A critique of the above three finalists, analysing how they specifically failed to meet the recommendations of good flag design, as promoted by such bodies as NAVA and the Flag Institute, can be read here.
Over 600 hundred entries were submitted to the competition, yet the judging panel chose four very similar, insipid finalists. For true and meaningful choice the finalists ought to offer something different to voters, a set of real options. For comparison, the finalists in the Black Country flag competition,
were six very distinct and varied designs. presenting a real choice to voters.
There is a glaring disparity between the very similar, final four designs in the competition and the widely varying range of submissions received.
included the St Andrew’s Cross referencing Athelstaneford, in the county, the birthplace of the national flag. Also present on the design are a goat and an ivy tree from the arms of the county town, Haddington
The goat and ivy tree have also historically represented the county as a whole. Here, appearing as the badge of the Haddingtonshire Rifle Volunteers.
Use of the goat and ivy combination as a viable emblem for inclusion on any potential East Lothian county flag was in fact advocated in the council’s official guidelines to the competition
A single goat also appeared on the seal formerly used by Haddingtonshire County Council
The maroon colour in the flag, was used as the corporate colours of the former Lothian Regional Council and is also found in the livery of the local bus operator
A golden sun appears, as one theory holds that the name Lothian may derive from the name of the Celtic God of Light, “Lugus”. Accordingly, the symbol of a sun appeared on the arms of the Earldom of Lothian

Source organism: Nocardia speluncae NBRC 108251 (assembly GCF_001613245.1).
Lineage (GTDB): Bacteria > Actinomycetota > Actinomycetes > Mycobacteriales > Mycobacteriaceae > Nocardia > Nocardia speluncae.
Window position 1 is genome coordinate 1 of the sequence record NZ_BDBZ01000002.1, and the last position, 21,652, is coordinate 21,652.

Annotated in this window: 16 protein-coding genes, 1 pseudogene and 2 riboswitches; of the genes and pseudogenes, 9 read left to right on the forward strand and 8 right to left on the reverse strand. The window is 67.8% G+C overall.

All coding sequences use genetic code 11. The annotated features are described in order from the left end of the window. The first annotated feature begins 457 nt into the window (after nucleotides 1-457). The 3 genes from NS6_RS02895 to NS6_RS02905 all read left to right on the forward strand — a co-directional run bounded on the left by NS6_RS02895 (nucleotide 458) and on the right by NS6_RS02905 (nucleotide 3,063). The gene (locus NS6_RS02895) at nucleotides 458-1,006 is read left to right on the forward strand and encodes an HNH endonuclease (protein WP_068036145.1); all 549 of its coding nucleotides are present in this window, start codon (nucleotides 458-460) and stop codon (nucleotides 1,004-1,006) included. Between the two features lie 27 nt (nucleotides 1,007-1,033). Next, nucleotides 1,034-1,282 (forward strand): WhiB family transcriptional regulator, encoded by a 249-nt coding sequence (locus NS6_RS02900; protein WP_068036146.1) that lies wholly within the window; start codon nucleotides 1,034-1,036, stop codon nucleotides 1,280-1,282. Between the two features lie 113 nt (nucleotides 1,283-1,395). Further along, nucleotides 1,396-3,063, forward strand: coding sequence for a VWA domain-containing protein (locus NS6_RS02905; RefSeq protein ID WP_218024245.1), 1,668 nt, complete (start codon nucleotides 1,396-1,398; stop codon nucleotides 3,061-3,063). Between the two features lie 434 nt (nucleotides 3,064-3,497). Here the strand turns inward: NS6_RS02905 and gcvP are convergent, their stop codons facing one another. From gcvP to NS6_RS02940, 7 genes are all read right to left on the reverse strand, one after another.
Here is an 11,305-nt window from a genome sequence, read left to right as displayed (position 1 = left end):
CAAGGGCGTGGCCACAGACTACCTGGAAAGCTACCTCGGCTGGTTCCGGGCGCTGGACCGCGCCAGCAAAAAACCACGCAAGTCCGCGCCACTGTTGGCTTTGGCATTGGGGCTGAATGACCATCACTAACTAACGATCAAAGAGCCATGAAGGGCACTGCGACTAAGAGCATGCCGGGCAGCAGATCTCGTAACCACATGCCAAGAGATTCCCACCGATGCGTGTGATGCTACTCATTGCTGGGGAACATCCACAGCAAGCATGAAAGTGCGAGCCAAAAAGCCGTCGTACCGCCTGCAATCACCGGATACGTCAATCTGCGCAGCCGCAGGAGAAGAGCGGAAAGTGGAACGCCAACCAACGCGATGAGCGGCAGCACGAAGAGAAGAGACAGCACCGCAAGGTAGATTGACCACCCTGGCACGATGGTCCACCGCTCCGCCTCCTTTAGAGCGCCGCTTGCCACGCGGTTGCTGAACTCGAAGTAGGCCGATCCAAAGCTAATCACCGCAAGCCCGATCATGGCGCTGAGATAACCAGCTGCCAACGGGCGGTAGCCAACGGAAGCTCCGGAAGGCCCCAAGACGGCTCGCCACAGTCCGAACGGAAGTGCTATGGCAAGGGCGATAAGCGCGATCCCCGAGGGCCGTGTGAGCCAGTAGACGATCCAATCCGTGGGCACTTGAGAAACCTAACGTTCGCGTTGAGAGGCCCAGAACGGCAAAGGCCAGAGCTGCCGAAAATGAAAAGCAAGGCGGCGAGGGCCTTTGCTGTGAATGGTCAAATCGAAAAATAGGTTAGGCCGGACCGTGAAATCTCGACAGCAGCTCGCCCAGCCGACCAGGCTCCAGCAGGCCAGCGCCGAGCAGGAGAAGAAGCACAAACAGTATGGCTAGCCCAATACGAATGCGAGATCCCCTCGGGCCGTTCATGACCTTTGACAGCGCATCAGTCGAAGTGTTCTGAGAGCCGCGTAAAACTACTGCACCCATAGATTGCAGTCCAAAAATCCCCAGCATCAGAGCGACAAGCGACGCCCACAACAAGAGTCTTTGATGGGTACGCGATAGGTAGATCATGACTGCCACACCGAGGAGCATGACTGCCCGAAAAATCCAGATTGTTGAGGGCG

and featured in the arms of the Lothian regional council
reworked some of these themes in a different arrangement and included a depiction of a Peregrine Falcon in flight, in a contrasting blue, as used by East Lothian council,
and consequently recognised as a local emblem; it is held “to convey admirable traits of strength and dynamism and reflects East Lothian’s laudable success as the home of colonies of this protected and majestic species” Use of the peregrine as a viable emblem for inclusion on any potential East Lothian county flag was in fact advocated in the council’s official guidelines to the competition
A third submission
again utlised the local maroon colour, as used by the transport company
fashioned in the form of a saltire, again to reflect the county’s recognition as the birthplace of the Scottish flag.
Another resplendent design
had been proposed several years previously. It again utilised the locally deployed maroon colour scheme combined with a white saltire, in recognition, as described, of the locality’s status as the home of the Scottish national flag and a bright burning sun, again derived from the arms of the Dukedom of Lothian and the former Lothian Regional Council, seen above. An ermine pattern featured on the arms of the cross recalling the ermine bands found in the arms of the local county council
which in turn derive from the arms
used by the Giffords of Yester, a family given lands in East Lothian, by King William the Lion (1165-1214).
A further series of submissions to the competition focused on the saltire’s origin in the county, with a variety of diagonal cross designs in different colour schemes. The first
features a gold saltire against a mainly blue field but with the lower triangle in green to represent “an upward progress to a bright and hopeful future”. Blue also reflects the county’s sea and coastline, yellow its golden sands and its lush green fertile countryside. Another features a field of seven horizontal stripes,
taken from the East Lothian Council’s Coat of Arms, seen above. Blue reflects the county’s sea and coastline, white was described as representing fortitude and red, valour. A third design
has purple for diversity and is an echo of heather and thistle and green, as detailed previously. A fourth submission
was intended to reflect the colours used by the the local council, with the blue from the the national flag and verdant green for the lush countryside.
A final design again features a striped field, recalling the pattern of the council’s arms, in two blue shades, referring to the varying realisations of the blue field in the Scottish national flag.
The newly registered county flag of East Lothian